This had indicated that searching for possible accomplices in the raid is gathering pace.

President Uhuru Kenyatta said on Wednesday that a 20-hour siege had ended with security forces killing five militants, who had stormed the hotel complex, forcing hundreds of people into terrifying escapes.

“The detectives are looking for a woman suspected to have ferried weapons from Kiunga through the port city of Mombasa to Nairobi,” a police official said.

Kiunga is a region near the Somali border.

On Wednesday, Inspector-General of Police, Joseph Boinnet, said they had arrested two people in connection with the attacks.

The police official did not say when the other seven were arrested.

Kenya, the East African hub for multinational companies and the UN, became a frequent target for al Shabaab after Kenya sent troops into neighbouring Somalia in 2011 to try to create a buffer zone along its border.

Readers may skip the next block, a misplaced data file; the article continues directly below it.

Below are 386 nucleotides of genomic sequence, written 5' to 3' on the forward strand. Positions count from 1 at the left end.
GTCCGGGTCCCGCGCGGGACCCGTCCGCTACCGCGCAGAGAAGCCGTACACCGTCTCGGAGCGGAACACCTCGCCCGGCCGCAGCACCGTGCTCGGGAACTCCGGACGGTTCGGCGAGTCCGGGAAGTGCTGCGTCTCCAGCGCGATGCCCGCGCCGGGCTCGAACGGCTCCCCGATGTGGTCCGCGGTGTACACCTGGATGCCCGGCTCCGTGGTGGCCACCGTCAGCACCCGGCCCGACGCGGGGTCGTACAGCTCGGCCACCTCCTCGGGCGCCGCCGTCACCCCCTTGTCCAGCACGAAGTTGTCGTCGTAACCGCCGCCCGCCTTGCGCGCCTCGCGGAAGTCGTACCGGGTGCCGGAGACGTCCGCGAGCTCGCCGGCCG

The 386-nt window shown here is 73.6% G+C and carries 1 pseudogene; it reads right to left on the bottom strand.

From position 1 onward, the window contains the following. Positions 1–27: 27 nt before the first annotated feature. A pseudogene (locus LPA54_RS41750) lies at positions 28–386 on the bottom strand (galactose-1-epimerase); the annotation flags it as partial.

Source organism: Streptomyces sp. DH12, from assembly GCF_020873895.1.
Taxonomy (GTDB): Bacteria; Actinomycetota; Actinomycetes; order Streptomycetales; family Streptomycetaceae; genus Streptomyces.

Sixteen Kenyans including a policeman, an American survivor of the Sept. 11, 2001 al Qaeda attacks on the U.S., and a British development worker were among the dead in the hotel 14 Riverside Drive complex attack.

Images of the bloodied bodies of five attackers were broadcast across social media as Kenyatta announced the end of the siege, which echoed a 2013 al Shabaab assault that killed 67 people in the Westgate shopping centre in the same district.

“The investigations into this matter are complex and transnational and would, therefore, require sufficient time and resources to uncover the entire syndicate,” Public Prosecution Director, Noordin Haji, said in a statement.

A team of prosecutors had been assigned to assist the investigators with technical guidance, the statement read.

Investigations will take place in Kenya as well as neighbouring Somalia, where jihadist group al-Shabaab, which claimed responsibility for the bombing and gun attack, is based.